Credit conditions will weaken for most Indian non-financial companies in 2020, driven by sluggish economic growth and slowing earnings, but that infrastructure issuers' credit quality will remain stable, Moody's Investors Service said recently in a new report.
"Rated companies' credit profiles are unlikely to improve significantly over 2020-2021, due to elevated debt levels, weakening profitability and the continued economic slowdown, which is pressuring both investment and consumption," said Kaustubh Chaubal, a Moody's VP and senior credit officer.
"However, conditions will remain stable for the infrastructure sector, supported by strong market positions and long-term contracts with availability-linked revenue, where they get paid in full regardless of product demand as long as they can deliver the full contracted service," said Abhishek Tyagi, a Vice President and Senior Analyst.
Weaker GDP growth in 2020
Moody's expects GDP growth in India to slow to 6.6% in 2020, weaker than in previous years, with limited prospects for government stimulus measures to improve credit conditions in the near term.
Funding conditions also remain tight, slowing demand for consumer goods and leaving banks selective in extending loans to companies, the rating agency noted.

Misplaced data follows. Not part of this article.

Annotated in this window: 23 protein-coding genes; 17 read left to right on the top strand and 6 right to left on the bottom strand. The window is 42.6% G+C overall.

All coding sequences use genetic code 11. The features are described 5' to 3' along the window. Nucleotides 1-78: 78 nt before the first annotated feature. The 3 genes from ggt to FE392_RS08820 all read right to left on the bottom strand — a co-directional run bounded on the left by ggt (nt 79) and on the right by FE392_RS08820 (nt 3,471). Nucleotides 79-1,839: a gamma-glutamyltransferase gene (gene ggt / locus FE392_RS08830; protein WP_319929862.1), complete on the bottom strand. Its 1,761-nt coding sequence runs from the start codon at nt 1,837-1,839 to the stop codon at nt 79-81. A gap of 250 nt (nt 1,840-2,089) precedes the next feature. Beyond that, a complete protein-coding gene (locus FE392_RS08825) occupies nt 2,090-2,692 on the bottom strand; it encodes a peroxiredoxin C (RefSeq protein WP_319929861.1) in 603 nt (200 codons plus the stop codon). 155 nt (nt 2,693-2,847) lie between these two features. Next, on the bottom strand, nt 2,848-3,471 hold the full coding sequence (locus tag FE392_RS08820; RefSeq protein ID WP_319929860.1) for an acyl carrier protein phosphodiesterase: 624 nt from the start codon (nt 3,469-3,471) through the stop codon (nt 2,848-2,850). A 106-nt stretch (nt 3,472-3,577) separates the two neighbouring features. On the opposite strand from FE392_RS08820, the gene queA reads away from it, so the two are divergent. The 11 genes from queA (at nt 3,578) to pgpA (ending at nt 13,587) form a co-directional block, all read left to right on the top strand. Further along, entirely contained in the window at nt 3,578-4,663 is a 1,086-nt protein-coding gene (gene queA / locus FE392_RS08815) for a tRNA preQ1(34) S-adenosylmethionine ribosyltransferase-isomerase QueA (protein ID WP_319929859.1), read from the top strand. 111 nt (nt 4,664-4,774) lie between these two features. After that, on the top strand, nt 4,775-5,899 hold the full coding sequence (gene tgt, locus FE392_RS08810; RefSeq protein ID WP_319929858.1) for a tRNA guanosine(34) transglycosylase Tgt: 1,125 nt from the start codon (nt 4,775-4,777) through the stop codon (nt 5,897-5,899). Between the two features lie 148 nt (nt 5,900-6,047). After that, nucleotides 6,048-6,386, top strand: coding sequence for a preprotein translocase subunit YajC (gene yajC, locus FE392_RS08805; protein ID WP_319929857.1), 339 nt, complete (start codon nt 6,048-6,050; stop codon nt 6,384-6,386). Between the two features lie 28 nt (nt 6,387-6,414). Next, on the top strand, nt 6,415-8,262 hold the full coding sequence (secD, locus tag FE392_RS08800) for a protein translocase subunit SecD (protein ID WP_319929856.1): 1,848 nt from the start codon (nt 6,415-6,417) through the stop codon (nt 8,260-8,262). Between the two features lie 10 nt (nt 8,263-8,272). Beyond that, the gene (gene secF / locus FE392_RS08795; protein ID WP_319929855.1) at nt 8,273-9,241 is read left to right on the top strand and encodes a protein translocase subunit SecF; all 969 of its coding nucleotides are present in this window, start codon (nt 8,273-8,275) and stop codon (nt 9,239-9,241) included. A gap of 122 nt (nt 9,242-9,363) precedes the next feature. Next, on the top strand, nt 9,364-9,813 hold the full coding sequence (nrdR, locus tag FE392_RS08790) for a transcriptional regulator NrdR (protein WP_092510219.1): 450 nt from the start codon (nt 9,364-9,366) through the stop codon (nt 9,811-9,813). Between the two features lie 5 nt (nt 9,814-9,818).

The continued depreciation of the Indian Rupee against the US dollar meanwhile has limited negative credit implications for rated companies, as most have natural hedges in place, the firm added.
Overall, refinancing risk for long-term debt maturities remains manageable for most rated companies, although they are reliant on continued annual rollovers of short-term working-capital financing, Moody’s pointed out.
Upside factors for Moody's outlook on India's non-financial companies include a ramp up of government's stimulus measures aimed at reviving consumption demand, and better funding and market liquidity conditions whereby domestic demand and consumer funding both get a boost.
Following Moody's change in outlook on India's sovereign rating to negative in November, 51% of its 45 rated companies carry a negative outlook, the rating agency said.